Isle La Motte Light
The Isle La Motte Light in Vermont is an iron lighthouse at the northern end of Isle La Motte in Lake Champlain. It is one of several lights on the lake which were reactivated in their original structures early in the 21st century.

History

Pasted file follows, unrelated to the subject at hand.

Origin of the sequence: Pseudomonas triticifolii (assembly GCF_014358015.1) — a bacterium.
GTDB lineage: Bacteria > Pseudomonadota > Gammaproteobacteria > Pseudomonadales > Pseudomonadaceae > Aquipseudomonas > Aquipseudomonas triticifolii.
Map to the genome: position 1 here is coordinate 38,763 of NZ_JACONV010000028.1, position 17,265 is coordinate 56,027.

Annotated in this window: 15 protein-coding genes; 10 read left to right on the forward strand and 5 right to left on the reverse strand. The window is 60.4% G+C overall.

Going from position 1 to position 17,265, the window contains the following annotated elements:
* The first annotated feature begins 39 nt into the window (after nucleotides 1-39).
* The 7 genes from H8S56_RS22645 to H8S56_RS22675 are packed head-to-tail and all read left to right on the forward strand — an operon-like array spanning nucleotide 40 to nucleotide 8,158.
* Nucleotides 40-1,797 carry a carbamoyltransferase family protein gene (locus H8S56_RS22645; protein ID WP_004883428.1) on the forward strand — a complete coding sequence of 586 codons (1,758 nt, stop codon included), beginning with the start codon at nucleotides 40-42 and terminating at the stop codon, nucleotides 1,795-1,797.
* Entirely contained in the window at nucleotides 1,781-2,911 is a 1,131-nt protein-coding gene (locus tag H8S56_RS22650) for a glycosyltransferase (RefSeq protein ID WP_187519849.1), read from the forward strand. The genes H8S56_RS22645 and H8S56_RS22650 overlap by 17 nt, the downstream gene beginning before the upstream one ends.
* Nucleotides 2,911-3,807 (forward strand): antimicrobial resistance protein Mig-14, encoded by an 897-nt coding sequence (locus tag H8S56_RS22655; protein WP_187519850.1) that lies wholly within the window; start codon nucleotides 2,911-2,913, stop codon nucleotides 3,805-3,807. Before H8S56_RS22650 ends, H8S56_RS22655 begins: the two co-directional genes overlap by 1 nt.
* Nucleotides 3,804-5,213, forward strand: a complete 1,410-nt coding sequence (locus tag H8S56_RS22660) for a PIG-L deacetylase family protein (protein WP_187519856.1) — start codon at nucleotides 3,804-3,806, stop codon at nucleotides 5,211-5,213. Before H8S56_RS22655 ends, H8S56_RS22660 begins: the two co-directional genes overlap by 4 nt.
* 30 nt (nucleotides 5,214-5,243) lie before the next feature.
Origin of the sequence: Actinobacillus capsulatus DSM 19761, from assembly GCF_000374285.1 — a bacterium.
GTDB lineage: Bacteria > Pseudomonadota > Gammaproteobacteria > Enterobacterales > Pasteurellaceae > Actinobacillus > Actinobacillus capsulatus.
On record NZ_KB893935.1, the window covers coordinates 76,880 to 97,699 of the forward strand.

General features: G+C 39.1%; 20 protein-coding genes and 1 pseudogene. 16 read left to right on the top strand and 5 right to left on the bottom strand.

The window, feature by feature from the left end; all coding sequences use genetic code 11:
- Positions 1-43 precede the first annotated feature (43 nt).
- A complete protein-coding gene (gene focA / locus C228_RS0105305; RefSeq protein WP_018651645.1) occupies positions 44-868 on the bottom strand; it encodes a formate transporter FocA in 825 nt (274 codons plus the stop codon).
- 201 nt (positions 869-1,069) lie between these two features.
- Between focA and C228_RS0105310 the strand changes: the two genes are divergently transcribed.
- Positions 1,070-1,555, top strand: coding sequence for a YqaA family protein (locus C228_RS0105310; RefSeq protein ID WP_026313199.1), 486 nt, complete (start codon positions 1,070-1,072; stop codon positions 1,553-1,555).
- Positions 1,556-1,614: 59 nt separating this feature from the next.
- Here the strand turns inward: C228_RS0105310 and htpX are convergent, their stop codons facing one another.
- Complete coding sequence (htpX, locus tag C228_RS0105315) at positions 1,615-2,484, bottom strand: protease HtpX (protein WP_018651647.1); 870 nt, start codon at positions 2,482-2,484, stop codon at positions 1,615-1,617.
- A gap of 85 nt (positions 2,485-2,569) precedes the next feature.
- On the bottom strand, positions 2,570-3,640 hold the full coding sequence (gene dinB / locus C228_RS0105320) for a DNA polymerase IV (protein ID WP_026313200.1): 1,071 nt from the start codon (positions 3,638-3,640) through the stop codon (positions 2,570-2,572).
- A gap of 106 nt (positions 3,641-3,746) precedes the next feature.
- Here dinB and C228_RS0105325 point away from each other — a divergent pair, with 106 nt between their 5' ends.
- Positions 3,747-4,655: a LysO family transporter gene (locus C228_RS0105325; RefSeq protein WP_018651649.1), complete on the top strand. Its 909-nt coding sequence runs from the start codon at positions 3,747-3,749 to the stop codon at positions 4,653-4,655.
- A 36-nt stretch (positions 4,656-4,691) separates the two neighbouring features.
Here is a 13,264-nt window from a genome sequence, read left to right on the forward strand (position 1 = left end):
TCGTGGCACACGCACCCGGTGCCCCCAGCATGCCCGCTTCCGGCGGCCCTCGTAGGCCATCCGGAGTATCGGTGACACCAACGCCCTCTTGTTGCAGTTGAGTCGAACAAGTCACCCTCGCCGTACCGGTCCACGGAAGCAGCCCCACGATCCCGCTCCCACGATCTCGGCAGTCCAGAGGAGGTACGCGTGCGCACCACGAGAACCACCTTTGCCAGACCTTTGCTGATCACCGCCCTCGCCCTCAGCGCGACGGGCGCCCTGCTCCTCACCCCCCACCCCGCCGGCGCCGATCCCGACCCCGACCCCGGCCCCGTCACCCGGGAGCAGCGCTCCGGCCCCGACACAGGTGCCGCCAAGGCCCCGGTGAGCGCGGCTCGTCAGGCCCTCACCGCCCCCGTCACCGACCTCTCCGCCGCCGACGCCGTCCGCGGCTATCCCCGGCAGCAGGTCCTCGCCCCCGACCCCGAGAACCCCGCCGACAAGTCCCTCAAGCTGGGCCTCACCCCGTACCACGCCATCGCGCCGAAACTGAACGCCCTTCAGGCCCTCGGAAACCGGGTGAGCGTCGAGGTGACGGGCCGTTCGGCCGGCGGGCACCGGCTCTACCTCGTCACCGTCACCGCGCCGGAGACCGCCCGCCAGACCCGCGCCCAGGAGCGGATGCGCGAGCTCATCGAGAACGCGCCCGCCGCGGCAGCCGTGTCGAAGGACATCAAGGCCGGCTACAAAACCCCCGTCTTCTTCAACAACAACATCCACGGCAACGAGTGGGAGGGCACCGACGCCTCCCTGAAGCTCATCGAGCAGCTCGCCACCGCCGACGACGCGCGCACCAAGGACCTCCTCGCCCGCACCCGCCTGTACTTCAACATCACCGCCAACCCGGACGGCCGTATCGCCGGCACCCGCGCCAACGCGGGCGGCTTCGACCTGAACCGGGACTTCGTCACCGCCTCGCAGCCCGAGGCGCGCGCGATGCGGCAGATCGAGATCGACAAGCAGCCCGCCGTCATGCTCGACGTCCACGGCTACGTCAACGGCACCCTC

This light, together with the Windmill Point Light, forms something of a range marking the center of the channel in this section of the lake. A light was placed here as early as 1829; some sources state it was initially a lantern simply hung in a tree, but all agree that it was soon hung in an upper story window of a stone house (still standing today). In 1856 the Lighthouse Board purchased a small plot and erected a stone pyramid on it, with a lantern placed at its peak. This light was first lit in 1857 and was tended by a local farmer rather than by a dedicated keeper. The farmer lived at some distance from the light, and there were constant problems with the lamp being extinguished on stormy nights. After requests through the first part of the decade, a permanent light station was established, with a round cast iron tower and a wooden keeper's house. This tower was of the same design as used in a number of smaller lights in the area, and its sixth-order Fresnel lens was lighted for the first time in 1881. Like many other Lake Champlain lights, it was supplanted in the 1930s by a separate skeleton tower with an acetylene beacon. As was also typically the case, however, the tower and keeper's house passed into private hands. Ironically, the cost-saving measure proved to be a maintenance drain in later years; by the turn of the century, the steel towers erected in the 1930s were in need of substantial repair or replacement. By this time the old light belonged to members of the Clark family, which also owned the Windmill Point Light. As with the latter, discussion with the Coast Guard led to placement of a new solar-powered beacon in the old tower in 2002. The tower was at one time painted red, but it has faded to a distinctive salmon pink color (sometime called "Nantucket red").